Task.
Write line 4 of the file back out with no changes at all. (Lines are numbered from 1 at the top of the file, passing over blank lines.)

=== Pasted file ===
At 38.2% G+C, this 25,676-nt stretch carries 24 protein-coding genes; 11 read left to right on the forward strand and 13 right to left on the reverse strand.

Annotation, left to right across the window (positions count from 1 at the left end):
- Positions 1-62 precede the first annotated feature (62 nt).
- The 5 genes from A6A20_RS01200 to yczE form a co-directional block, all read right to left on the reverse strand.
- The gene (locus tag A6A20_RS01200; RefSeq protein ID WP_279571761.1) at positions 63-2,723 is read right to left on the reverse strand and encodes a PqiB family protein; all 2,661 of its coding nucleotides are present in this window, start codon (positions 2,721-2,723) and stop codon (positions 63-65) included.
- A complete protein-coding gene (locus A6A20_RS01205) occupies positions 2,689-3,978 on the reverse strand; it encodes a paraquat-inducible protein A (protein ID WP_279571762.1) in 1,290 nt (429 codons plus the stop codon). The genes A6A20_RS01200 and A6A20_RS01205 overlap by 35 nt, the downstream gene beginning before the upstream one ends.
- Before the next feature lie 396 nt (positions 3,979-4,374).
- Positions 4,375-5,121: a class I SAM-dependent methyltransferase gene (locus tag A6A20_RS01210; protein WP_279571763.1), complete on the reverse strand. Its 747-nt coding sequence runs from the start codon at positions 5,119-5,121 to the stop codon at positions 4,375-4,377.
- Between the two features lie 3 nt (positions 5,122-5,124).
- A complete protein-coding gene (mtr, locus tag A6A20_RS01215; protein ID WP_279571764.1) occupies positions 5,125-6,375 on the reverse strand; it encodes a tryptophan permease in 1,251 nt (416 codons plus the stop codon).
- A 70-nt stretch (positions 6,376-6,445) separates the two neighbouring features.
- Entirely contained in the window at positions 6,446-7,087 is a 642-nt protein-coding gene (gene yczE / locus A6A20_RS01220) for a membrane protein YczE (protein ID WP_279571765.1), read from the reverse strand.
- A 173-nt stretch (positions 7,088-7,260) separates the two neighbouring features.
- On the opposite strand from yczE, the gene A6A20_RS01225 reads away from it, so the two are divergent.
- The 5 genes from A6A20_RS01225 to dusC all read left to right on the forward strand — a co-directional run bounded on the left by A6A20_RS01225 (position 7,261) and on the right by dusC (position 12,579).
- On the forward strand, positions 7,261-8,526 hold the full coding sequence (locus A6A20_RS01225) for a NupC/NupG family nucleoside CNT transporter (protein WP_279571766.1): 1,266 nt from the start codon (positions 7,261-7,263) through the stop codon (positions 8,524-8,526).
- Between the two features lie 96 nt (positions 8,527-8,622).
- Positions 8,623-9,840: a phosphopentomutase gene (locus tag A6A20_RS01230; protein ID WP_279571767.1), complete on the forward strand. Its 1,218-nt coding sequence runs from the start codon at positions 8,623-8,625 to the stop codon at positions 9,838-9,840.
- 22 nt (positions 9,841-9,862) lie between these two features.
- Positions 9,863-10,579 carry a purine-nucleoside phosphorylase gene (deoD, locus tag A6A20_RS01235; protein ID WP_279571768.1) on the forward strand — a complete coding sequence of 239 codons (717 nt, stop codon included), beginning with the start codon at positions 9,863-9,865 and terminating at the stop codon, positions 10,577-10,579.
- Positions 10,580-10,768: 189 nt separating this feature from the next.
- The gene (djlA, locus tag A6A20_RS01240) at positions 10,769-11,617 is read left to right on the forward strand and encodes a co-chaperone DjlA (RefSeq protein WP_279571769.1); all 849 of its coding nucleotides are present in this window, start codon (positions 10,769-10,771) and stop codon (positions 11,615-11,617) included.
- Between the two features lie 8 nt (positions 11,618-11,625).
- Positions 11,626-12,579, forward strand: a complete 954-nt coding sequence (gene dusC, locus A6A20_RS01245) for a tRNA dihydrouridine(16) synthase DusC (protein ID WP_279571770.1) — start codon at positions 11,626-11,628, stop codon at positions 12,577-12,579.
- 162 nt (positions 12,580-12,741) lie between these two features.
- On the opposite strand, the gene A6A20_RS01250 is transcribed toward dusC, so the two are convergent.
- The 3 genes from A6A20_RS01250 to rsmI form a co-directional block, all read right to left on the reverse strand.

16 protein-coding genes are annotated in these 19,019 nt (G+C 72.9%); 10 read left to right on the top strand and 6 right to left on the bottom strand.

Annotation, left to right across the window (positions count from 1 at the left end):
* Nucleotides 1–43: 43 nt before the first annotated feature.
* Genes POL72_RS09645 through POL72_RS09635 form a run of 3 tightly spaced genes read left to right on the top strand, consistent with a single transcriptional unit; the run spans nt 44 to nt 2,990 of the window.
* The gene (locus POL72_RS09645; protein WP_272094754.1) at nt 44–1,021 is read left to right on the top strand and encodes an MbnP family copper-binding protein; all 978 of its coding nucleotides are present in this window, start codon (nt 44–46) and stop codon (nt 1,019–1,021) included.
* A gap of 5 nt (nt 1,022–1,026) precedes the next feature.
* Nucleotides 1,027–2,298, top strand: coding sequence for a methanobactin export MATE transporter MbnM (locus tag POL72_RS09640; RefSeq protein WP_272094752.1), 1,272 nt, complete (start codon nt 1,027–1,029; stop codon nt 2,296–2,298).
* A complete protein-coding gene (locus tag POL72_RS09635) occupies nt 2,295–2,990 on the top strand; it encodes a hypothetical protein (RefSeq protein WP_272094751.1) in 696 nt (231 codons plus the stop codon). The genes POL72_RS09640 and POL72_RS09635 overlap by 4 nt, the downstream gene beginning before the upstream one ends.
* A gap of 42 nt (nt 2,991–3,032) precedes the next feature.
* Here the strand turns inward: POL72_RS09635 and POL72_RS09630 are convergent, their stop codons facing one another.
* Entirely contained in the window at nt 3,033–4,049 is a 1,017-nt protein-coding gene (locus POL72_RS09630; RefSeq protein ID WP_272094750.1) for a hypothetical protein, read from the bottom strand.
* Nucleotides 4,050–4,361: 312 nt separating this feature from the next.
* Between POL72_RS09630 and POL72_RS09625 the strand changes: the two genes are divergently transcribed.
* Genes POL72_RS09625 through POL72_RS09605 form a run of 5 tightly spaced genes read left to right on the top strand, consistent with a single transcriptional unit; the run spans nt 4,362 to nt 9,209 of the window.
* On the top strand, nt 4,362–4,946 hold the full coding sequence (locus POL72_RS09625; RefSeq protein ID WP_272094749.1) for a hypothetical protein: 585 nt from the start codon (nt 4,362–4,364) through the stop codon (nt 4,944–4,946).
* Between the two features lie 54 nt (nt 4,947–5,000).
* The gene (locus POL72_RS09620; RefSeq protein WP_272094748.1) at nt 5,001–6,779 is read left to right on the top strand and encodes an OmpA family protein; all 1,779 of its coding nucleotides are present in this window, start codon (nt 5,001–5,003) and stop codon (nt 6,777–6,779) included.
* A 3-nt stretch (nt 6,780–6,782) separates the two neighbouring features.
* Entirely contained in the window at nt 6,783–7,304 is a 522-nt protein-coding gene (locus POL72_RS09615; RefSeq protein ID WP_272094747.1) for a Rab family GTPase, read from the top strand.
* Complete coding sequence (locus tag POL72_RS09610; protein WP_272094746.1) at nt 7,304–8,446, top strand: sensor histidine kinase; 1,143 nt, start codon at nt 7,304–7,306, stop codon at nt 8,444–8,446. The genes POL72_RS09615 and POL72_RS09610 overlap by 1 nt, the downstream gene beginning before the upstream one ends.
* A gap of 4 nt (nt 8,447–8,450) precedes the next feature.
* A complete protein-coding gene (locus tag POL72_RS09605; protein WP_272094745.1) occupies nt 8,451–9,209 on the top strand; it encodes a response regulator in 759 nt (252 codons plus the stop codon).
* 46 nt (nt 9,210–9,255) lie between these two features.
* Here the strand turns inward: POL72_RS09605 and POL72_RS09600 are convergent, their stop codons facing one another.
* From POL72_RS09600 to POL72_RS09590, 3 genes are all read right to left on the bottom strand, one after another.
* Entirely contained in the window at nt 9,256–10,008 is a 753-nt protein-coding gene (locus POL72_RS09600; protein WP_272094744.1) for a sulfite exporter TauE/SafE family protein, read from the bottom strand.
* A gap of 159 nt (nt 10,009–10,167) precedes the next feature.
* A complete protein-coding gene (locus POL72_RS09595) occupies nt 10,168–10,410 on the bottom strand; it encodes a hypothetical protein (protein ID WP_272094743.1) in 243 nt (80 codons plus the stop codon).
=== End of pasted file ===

- The 5 genes from A6A20_RS01200 to yczE form a co-directional block, all read right to left on the reverse strand.